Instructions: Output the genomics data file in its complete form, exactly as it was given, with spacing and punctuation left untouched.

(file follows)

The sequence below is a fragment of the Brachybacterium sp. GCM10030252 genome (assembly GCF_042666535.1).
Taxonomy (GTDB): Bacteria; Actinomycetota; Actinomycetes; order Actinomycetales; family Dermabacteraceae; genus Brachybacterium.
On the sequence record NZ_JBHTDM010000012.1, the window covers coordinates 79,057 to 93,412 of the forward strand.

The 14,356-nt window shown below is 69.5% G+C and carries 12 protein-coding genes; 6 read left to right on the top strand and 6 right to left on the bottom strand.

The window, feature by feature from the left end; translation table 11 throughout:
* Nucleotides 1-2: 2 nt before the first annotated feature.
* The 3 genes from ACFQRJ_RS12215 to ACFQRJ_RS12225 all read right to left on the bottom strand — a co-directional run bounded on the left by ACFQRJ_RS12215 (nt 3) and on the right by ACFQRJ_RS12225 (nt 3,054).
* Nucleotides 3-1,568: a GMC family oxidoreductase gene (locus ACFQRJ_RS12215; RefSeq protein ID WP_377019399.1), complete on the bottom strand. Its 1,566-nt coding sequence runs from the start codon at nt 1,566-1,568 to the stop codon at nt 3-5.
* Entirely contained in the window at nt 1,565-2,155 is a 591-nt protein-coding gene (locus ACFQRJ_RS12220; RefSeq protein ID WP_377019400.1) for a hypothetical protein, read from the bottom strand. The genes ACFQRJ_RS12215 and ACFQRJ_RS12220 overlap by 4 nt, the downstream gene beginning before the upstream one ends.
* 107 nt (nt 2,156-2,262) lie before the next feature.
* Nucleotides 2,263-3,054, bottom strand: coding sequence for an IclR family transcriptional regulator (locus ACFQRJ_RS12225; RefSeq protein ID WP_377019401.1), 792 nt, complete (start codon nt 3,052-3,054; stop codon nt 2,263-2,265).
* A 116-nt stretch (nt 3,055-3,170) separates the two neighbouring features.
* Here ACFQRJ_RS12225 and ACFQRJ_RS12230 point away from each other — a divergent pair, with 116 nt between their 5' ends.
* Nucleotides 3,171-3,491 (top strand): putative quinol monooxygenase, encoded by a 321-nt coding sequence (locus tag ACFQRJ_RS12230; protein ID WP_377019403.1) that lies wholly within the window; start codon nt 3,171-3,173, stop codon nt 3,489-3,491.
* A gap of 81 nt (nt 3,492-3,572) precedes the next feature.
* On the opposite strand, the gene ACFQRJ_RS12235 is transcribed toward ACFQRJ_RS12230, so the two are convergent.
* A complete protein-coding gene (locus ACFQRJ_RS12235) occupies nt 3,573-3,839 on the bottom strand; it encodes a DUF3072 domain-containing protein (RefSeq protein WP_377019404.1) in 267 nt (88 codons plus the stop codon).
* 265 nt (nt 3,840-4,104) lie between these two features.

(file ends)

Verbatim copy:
The sequence below is a fragment of the Brachybacterium sp. GCM10030252 genome (assembly GCF_042666535.1).
Taxonomy (GTDB): Bacteria; Actinomycetota; Actinomycetes; order Actinomycetales; family Dermabacteraceae; genus Brachybacterium.
On the sequence record NZ_JBHTDM010000012.1, the window covers coordinates 79,057 to 93,412 of the forward strand.

The 14,356-nt window shown below is 69.5% G+C and carries 12 protein-coding genes; 6 read left to right on the top strand and 6 right to left on the bottom strand.

The window, feature by feature from the left end; translation table 11 throughout:
* Nucleotides 1-2: 2 nt before the first annotated feature.
* The 3 genes from ACFQRJ_RS12215 to ACFQRJ_RS12225 all read right to left on the bottom strand — a co-directional run bounded on the left by ACFQRJ_RS12215 (nt 3) and on the right by ACFQRJ_RS12225 (nt 3,054).
* Nucleotides 3-1,568: a GMC family oxidoreductase gene (locus ACFQRJ_RS12215; RefSeq protein ID WP_377019399.1), complete on the bottom strand. Its 1,566-nt coding sequence runs from the start codon at nt 1,566-1,568 to the stop codon at nt 3-5.
* Entirely contained in the window at nt 1,565-2,155 is a 591-nt protein-coding gene (locus ACFQRJ_RS12220; RefSeq protein ID WP_377019400.1) for a hypothetical protein, read from the bottom strand. The genes ACFQRJ_RS12215 and ACFQRJ_RS12220 overlap by 4 nt, the downstream gene beginning before the upstream one ends.
* 107 nt (nt 2,156-2,262) lie before the next feature.
* Nucleotides 2,263-3,054, bottom strand: coding sequence for an IclR family transcriptional regulator (locus ACFQRJ_RS12225; RefSeq protein ID WP_377019401.1), 792 nt, complete (start codon nt 3,052-3,054; stop codon nt 2,263-2,265).
* A 116-nt stretch (nt 3,055-3,170) separates the two neighbouring features.
* Here ACFQRJ_RS12225 and ACFQRJ_RS12230 point away from each other — a divergent pair, with 116 nt between their 5' ends.
* Nucleotides 3,171-3,491 (top strand): putative quinol monooxygenase, encoded by a 321-nt coding sequence (locus tag ACFQRJ_RS12230; protein ID WP_377019403.1) that lies wholly within the window; start codon nt 3,171-3,173, stop codon nt 3,489-3,491.
* A gap of 81 nt (nt 3,492-3,572) precedes the next feature.
* On the opposite strand, the gene ACFQRJ_RS12235 is transcribed toward ACFQRJ_RS12230, so the two are convergent.
* A complete protein-coding gene (locus ACFQRJ_RS12235) occupies nt 3,573-3,839 on the bottom strand; it encodes a DUF3072 domain-containing protein (RefSeq protein WP_377019404.1) in 267 nt (88 codons plus the stop codon).
* 265 nt (nt 3,840-4,104) lie between these two features.